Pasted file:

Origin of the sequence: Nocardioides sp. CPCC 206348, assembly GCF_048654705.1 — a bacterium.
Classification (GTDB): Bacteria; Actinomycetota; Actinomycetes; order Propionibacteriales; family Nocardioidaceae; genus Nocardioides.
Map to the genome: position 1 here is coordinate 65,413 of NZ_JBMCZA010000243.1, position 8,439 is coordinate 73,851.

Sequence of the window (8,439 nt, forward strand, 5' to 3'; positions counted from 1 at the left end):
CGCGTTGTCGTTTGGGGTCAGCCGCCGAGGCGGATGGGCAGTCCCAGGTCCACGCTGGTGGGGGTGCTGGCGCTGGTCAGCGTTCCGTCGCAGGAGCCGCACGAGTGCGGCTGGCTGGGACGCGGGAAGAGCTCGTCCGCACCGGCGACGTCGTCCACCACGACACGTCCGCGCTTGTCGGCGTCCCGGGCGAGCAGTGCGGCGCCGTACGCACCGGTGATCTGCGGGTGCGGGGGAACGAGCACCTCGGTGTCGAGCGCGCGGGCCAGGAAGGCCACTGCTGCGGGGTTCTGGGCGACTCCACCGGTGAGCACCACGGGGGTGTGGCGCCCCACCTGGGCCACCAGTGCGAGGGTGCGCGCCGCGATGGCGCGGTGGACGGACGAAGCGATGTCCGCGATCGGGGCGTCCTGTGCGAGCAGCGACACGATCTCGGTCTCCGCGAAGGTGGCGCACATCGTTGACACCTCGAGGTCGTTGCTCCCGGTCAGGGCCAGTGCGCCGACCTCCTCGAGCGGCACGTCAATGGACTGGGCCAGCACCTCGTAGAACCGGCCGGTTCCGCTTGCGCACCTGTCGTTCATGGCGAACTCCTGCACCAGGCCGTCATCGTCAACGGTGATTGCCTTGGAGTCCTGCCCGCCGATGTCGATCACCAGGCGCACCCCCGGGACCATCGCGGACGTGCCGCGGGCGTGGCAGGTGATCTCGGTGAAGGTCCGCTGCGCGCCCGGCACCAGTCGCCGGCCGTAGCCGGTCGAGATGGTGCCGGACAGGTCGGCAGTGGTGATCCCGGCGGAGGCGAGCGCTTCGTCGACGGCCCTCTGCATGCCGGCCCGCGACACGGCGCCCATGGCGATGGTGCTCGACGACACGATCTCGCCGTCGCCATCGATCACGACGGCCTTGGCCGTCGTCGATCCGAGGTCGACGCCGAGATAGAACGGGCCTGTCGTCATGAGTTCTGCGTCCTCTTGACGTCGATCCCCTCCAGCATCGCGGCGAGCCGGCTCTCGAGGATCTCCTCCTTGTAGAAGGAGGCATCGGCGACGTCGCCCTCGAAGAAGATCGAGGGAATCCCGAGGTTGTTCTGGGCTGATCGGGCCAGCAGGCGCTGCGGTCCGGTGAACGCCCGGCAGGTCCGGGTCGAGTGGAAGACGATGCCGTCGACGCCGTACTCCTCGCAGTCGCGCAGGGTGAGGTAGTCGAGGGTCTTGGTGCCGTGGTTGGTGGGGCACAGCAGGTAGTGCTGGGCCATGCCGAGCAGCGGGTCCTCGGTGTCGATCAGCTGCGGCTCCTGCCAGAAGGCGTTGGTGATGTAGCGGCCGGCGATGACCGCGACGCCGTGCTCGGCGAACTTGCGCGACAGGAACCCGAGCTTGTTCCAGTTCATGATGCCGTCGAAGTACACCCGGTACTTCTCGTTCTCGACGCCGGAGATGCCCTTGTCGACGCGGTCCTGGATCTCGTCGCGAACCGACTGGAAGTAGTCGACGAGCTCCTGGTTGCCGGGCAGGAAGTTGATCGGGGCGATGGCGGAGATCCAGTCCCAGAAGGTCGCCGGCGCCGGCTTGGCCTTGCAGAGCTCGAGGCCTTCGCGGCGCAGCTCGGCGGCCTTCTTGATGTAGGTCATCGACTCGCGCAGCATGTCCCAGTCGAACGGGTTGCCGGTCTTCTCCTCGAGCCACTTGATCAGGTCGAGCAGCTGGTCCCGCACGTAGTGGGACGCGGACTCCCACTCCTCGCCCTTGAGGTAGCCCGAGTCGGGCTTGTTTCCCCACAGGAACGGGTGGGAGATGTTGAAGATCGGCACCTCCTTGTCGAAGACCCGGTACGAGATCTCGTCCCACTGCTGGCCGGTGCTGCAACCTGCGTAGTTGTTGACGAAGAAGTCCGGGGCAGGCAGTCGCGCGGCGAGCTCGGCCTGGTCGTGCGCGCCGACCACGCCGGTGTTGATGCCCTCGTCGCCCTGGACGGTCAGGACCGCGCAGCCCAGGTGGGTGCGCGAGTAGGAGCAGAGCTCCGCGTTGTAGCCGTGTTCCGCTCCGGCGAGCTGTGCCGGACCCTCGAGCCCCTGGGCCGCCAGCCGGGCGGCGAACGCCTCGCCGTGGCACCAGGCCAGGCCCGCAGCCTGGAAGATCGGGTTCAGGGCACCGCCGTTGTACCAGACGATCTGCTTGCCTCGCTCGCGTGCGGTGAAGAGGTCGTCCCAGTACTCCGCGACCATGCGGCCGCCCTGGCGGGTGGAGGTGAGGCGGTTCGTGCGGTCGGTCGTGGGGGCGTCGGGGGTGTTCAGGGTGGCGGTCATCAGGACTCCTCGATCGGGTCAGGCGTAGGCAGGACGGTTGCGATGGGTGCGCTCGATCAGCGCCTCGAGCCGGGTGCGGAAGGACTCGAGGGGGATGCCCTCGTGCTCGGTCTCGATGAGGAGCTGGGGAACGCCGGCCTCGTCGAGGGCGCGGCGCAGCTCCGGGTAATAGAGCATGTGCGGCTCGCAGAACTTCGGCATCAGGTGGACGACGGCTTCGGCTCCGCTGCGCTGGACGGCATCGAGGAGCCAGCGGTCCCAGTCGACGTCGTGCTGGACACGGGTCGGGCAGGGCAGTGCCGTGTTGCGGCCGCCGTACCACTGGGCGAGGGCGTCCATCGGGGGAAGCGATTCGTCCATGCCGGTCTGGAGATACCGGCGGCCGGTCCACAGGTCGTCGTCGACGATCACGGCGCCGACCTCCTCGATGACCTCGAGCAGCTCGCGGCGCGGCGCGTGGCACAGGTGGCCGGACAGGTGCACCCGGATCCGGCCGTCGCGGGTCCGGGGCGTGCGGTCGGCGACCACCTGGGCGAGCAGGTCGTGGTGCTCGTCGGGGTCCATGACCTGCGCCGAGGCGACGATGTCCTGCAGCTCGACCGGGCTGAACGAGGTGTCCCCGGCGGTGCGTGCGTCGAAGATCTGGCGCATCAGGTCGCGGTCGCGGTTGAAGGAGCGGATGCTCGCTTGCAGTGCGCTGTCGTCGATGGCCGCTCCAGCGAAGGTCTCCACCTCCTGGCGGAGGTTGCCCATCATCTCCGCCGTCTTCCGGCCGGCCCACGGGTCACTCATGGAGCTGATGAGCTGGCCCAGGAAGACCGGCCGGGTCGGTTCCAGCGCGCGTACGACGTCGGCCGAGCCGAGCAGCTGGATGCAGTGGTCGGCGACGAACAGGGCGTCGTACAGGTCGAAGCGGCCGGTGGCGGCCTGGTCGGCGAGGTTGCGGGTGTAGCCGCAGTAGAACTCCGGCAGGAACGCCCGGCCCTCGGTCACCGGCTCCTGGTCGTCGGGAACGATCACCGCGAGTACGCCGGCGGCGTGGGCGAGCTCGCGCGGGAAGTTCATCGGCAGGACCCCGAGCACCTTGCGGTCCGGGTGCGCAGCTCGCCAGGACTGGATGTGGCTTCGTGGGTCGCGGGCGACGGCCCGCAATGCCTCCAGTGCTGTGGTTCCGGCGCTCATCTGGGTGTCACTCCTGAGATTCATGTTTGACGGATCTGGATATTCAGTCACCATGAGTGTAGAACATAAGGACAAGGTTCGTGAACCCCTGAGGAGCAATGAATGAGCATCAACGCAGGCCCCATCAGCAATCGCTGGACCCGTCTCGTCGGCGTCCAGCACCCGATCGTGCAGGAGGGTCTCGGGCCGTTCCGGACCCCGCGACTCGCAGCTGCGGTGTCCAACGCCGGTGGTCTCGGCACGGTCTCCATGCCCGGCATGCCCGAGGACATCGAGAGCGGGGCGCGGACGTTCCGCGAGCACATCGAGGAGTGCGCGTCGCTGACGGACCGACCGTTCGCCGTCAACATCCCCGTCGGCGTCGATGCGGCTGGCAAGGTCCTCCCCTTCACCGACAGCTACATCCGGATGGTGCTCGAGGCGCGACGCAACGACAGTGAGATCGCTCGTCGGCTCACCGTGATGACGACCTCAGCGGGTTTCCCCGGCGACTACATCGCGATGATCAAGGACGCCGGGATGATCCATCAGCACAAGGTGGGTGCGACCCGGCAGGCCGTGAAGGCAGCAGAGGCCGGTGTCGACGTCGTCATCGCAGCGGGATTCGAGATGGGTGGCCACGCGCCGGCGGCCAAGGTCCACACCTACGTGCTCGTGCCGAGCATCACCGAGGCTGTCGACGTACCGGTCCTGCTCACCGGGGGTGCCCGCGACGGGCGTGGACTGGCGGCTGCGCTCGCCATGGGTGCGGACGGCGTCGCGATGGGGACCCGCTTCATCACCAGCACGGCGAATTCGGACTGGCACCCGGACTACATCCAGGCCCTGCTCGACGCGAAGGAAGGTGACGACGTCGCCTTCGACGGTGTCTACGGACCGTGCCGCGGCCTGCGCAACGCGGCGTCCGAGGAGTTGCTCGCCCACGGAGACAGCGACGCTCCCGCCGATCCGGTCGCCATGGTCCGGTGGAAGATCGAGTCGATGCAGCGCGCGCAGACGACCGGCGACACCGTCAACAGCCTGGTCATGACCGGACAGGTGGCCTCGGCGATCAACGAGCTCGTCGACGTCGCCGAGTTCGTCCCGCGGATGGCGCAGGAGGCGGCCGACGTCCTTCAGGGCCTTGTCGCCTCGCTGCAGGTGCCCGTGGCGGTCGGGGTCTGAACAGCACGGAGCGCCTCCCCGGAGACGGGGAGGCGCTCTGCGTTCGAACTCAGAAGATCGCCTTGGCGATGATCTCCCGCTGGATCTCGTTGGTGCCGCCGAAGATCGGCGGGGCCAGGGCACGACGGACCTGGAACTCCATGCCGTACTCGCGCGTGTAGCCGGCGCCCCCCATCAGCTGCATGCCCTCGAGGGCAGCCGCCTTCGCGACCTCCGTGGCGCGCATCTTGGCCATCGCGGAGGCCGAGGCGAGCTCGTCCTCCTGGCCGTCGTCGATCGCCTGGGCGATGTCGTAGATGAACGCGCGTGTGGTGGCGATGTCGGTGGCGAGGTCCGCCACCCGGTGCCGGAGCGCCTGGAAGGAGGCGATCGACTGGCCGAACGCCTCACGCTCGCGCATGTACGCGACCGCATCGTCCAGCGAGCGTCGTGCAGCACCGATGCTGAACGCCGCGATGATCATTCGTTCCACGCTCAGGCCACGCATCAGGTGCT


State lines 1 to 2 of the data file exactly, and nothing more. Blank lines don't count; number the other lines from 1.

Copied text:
Origin of the sequence: Nocardioides sp. CPCC 206348, assembly GCF_048654705.1 — a bacterium.
Classification (GTDB): Bacteria; Actinomycetota; Actinomycetes; order Propionibacteriales; family Nocardioidaceae; genus Nocardioides.